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Taxability of amount received by a Switzerland based non-resident from its Indian Affiliate


Court :

Brief :
This appeal by the assessee is directed against the final assessment order dated 09.12.2020 passed by the Assessing Officer (AO) u/s.143(3) r.w.s.144C(13) of the Income-tax Act, 1961

Citation :
ITA No.19/PUN/2021


ITA No.19/PUN/2021

Assessment Year : 2016-17

Rieter Machine Works Limited,
C/o. Rieter India Private Limited,
306-308, 3rd Floor,
Western Wing (A-2),Nyati Unitree,
Samrat Ashok Road, Yerwada,
Pune – 411 006


ACIT (International Taxation),
Circle-2, Pune

Assessee by Shri M.P. Lohia &
Shri Nikhil Mutha
Revenue by Shri Shekhar L. Gajbhiye
Date of hearing 14-10-2021
Date of pronouncement 21-10-2021


This appeal by the assessee is directed against the final assessment order dated 09.12.2020 passed by the Assessing Officer (AO) u/s.143(3) r.w.s.144C(13) of the Income-tax Act, 1961 (hereinafter also called ‘the Act’) in relation to the assessment year 2016-17.

2. Succinctly, the facts of the case are that the assessee filed its return with total income of Rs.22,30,38,350/-. The AO made a reference to the Transfer Pricing Officer (TPO) for determining the arm’s length price of certain international transactions declared by the assessee. The TPO, vide his order dated 10-06-2019 passed u/s.92CA(3), did not propose any transfer pricing adjustment. The AO observed that the assessee had included a sum of Rs.20,04,14,231/- in its total income, being, IT service charges received through RIPL and offered it for tax at 10% in terms of the Double Taxation Avoidance Agreement between India and Switzerland (DTAA). However, another receipt of Rs.4,05,96,997/- from RIPL was not offered for taxation. On being called upon to explain the reasons, the assessee submitted that a sum of Rs.17,02,173/- was in the nature of reimbursement of expenses received from RIPL, representing supply of clothes required for Rieter India employees, Promotional gifts for exhibitions and expenses incurred by employees towards their accommodation, laundry, transport, good etc, which was charged back without any mark-up. The AO accepted the transaction as not chargeable to tax. The remaining amount of Rs.3,88,94,824/-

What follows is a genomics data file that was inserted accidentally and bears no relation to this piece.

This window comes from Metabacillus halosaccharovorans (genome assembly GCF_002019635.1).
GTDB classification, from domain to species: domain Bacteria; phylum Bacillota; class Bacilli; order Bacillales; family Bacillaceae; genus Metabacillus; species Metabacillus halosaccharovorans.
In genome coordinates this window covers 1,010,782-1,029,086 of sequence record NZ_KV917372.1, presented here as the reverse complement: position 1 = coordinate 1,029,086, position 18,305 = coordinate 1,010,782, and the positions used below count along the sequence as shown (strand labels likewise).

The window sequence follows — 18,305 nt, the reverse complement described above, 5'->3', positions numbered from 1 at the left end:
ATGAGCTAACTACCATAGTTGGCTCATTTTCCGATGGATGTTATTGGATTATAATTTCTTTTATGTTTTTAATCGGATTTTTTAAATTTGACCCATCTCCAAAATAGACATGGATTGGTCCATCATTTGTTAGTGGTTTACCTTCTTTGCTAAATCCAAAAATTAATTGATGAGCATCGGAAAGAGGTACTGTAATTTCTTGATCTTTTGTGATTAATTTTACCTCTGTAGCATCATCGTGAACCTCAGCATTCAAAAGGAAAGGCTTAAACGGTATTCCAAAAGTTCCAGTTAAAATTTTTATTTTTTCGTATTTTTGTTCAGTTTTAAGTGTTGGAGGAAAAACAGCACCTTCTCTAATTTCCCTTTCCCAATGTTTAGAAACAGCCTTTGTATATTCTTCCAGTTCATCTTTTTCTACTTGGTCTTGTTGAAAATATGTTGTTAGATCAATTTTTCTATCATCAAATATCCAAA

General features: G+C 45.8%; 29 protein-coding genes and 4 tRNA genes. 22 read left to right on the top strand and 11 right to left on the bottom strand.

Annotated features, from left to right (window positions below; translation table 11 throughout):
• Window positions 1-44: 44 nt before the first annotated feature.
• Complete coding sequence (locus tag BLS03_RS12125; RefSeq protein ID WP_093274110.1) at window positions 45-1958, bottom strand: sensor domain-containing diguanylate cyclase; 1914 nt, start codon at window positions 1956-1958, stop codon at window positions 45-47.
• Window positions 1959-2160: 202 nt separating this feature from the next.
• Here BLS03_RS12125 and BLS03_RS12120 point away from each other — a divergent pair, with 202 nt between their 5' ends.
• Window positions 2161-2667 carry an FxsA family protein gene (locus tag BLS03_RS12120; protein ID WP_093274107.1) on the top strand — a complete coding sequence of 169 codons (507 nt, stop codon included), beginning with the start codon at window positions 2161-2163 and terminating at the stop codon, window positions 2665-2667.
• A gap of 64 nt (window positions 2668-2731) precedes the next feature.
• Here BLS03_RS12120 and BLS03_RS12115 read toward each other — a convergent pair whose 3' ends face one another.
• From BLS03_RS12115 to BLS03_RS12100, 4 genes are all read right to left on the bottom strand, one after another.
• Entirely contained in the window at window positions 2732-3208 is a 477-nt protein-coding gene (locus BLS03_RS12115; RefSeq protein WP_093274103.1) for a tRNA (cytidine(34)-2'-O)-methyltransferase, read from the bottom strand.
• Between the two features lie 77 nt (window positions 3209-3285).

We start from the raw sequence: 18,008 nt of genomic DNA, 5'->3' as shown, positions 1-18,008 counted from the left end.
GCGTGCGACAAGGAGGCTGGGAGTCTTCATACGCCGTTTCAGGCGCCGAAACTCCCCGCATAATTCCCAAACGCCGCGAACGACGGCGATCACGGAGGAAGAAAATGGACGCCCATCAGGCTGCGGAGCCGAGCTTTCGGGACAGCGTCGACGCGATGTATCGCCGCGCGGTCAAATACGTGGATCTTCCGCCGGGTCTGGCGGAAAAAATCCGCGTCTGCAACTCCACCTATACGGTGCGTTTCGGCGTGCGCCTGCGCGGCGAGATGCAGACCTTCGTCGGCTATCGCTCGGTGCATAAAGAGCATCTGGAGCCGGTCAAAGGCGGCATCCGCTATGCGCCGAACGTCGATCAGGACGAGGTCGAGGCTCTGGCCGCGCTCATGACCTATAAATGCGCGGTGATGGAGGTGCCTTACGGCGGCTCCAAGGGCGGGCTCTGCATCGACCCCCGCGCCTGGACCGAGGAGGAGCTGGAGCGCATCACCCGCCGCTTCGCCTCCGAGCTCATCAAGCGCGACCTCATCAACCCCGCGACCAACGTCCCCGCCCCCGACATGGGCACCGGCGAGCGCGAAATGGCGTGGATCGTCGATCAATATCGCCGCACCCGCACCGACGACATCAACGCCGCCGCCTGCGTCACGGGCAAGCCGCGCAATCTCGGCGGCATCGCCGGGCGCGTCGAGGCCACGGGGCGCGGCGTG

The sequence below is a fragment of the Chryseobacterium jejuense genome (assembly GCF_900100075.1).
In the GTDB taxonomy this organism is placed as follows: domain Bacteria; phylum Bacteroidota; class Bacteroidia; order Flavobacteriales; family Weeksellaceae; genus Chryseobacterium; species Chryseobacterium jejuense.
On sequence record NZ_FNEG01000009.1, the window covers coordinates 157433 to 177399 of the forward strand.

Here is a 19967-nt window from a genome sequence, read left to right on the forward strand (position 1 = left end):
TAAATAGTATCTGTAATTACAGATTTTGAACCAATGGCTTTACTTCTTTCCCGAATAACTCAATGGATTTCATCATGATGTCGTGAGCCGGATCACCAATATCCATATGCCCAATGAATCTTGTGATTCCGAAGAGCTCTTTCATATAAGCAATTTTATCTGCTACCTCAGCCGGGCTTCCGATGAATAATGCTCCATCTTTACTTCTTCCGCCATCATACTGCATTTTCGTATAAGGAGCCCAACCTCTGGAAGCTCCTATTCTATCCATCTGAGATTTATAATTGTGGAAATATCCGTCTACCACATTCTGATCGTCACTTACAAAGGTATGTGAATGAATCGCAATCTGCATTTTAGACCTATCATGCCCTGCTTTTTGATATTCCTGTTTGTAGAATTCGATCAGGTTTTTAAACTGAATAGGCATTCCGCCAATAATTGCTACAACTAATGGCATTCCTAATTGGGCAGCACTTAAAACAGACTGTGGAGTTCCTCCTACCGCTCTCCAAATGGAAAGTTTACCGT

3. Having held that the receipt of Rs.3.84 crore is neither reimbursement nor royalty for software, the next question is to find out true nature of the receipt. It has been noticed above that the assessee rendered I.T. services to its group companies including RIPL and offered a sum of Rs.20.04 crore to tax as royalty/fees for technical services. We have further found that the nature of services provided under the Master Agreement for which Rs.20.04 crore has
been offered to tax is exactly similar to that claimed to be reimbursement for which Rs.3.84 crore has been received. In fact, there is only one Master agreement with RIPL under which the composite I.T. services were rendered to the group companies including RIPL - whether with the help of own software or those purchased from third party vendors. Whereas the assessee offered revenue to tax insofar the consideration for the I.T. services rendered from its own developed software is concerned, but claimed the corresponding revenue to the extent of cost incurred in purchasing software from third party vendors and the cost incurred in setting up the matching infrastructure, as reimbursement and
hence not exigible to tax. But for that, the nature of service is same. This shows that the assessee received Rs.23.92 crore.

4. In the result, the appeal is dismissed.
Order pronounced in the Open Court on 21st October, 2021.

Please find attached the enclosed file for the full judgement.


Poojitha Raam
on 23 November 2021
Published in Income Tax
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